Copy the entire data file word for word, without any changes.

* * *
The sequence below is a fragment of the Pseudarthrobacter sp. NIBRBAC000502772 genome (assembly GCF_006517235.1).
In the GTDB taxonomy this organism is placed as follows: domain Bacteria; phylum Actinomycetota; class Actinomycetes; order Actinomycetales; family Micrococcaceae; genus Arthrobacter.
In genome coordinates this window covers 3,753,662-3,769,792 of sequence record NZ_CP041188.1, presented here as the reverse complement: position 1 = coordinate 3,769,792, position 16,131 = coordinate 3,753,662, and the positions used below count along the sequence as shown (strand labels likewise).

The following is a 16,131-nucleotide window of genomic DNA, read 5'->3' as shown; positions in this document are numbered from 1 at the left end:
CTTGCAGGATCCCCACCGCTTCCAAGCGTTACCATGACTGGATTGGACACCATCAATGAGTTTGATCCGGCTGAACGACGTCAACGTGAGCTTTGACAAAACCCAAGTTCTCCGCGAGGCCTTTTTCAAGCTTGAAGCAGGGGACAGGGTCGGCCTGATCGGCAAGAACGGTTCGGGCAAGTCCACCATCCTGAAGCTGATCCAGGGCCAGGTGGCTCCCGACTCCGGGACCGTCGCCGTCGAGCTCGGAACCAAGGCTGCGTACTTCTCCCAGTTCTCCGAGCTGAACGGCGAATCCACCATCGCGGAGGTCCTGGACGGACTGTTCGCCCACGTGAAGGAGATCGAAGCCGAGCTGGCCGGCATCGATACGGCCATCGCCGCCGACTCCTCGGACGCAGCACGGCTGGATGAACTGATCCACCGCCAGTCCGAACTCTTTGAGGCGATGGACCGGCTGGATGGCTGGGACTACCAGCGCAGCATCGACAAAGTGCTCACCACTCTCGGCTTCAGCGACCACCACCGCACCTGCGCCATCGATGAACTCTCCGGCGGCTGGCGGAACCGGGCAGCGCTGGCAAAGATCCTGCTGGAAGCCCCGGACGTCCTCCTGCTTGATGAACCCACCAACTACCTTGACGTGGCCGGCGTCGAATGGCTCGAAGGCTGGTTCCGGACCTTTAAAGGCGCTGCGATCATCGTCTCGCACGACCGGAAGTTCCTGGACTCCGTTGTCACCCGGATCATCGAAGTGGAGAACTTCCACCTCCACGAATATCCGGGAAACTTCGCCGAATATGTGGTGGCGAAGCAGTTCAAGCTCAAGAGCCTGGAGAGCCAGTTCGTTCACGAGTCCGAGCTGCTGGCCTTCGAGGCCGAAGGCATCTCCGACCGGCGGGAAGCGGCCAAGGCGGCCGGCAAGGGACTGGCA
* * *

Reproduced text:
The sequence below is a fragment of the Pseudarthrobacter sp. NIBRBAC000502772 genome (assembly GCF_006517235.1).
In the GTDB taxonomy this organism is placed as follows: domain Bacteria; phylum Actinomycetota; class Actinomycetes; order Actinomycetales; family Micrococcaceae; genus Arthrobacter.
In genome coordinates this window covers 3,753,662-3,769,792 of sequence record NZ_CP041188.1, presented here as the reverse complement: position 1 = coordinate 3,769,792, position 16,131 = coordinate 3,753,662, and the positions used below count along the sequence as shown (strand labels likewise).

The following is a 16,131-nucleotide window of genomic DNA, read 5'->3' as shown; positions in this document are numbered from 1 at the left end:
CTTGCAGGATCCCCACCGCTTCCAAGCGTTACCATGACTGGATTGGACACCATCAATGAGTTTGATCCGGCTGAACGACGTCAACGTGAGCTTTGACAAAACCCAAGTTCTCCGCGAGGCCTTTTTCAAGCTTGAAGCAGGGGACAGGGTCGGCCTGATCGGCAAGAACGGTTCGGGCAAGTCCACCATCCTGAAGCTGATCCAGGGCCAGGTGGCTCCCGACTCCGGGACCGTCGCCGTCGAGCTCGGAACCAAGGCTGCGTACTTCTCCCAGTTCTCCGAGCTGAACGGCGAATCCACCATCGCGGAGGTCCTGGACGGACTGTTCGCCCACGTGAAGGAGATCGAAGCCGAGCTGGCCGGCATCGATACGGCCATCGCCGCCGACTCCTCGGACGCAGCACGGCTGGATGAACTGATCCACCGCCAGTCCGAACTCTTTGAGGCGATGGACCGGCTGGATGGCTGGGACTACCAGCGCAGCATCGACAAAGTGCTCACCACTCTCGGCTTCAGCGACCACCACCGCACCTGCGCCATCGATGAACTCTCCGGCGGCTGGCGGAACCGGGCAGCGCTGGCAAAGATCCTGCTGGAAGCCCCGGACGTCCTCCTGCTTGATGAACCCACCAACTACCTTGACGTGGCCGGCGTCGAATGGCTCGAAGGCTGGTTCCGGACCTTTAAAGGCGCTGCGATCATCGTCTCGCACGACCGGAAGTTCCTGGACTCCGTTGTCACCCGGATCATCGAAGTGGAGAACTTCCACCTCCACGAATATCCGGGAAACTTCGCCGAATATGTGGTGGCGAAGCAGTTCAAGCTCAAGAGCCTGGAGAGCCAGTTCGTTCACGAGTCCGAGCTGCTGGCCTTCGAGGCCGAAGGCATCTCCGACCGGCGGGAAGCGGCCAAGGCGGCCGGCAAGGGACTGGCA